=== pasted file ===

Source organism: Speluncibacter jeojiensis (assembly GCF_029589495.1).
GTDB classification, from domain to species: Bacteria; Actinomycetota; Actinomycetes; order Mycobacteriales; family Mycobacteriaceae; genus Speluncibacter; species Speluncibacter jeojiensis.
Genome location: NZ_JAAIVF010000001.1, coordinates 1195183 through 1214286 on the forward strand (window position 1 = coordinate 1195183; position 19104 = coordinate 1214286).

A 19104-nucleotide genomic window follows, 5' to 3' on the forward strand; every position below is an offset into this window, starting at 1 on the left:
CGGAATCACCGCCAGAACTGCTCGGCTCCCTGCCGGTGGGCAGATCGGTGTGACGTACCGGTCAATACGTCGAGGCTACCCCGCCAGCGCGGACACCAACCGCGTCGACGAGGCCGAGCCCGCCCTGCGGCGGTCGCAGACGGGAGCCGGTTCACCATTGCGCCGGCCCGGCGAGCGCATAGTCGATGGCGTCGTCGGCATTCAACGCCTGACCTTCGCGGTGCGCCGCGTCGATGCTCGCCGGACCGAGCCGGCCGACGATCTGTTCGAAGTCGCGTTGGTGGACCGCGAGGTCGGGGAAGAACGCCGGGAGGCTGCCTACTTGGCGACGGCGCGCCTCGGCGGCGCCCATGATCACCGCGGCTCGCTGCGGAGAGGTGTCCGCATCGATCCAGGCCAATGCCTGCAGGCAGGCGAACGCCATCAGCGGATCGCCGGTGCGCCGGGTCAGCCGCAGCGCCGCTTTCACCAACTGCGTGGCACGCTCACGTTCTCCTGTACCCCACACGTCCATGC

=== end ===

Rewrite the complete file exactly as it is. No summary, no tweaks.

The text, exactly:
Source organism: Speluncibacter jeojiensis (assembly GCF_029589495.1).
GTDB classification, from domain to species: Bacteria; Actinomycetota; Actinomycetes; order Mycobacteriales; family Mycobacteriaceae; genus Speluncibacter; species Speluncibacter jeojiensis.
Genome location: NZ_JAAIVF010000001.1, coordinates 1195183 through 1214286 on the forward strand (window position 1 = coordinate 1195183; position 19104 = coordinate 1214286).

A 19104-nucleotide genomic window follows, 5' to 3' on the forward strand; every position below is an offset into this window, starting at 1 on the left:
CGGAATCACCGCCAGAACTGCTCGGCTCCCTGCCGGTGGGCAGATCGGTGTGACGTACCGGTCAATACGTCGAGGCTACCCCGCCAGCGCGGACACCAACCGCGTCGACGAGGCCGAGCCCGCCCTGCGGCGGTCGCAGACGGGAGCCGGTTCACCATTGCGCCGGCCCGGCGAGCGCATAGTCGATGGCGTCGTCGGCATTCAACGCCTGACCTTCGCGGTGCGCCGCGTCGATGCTCGCCGGACCGAGCCGGCCGACGATCTGTTCGAAGTCGCGTTGGTGGACCGCGAGGTCGGGGAAGAACGCCGGGAGGCTGCCTACTTGGCGACGGCGCGCCTCGGCGGCGCCCATGATCACCGCGGCTCGCTGCGGAGAGGTGTCCGCATCGATCCAGGCCAATGCCTGCAGGCAGGCGAACGCCATCAGCGGATCGCCGGTGCGCCGGGTCAGCCGCAGCGCCGCTTTCACCAACTGCGTGGCACGCTCACGTTCTCCTGTACCCCACACGTCCATGC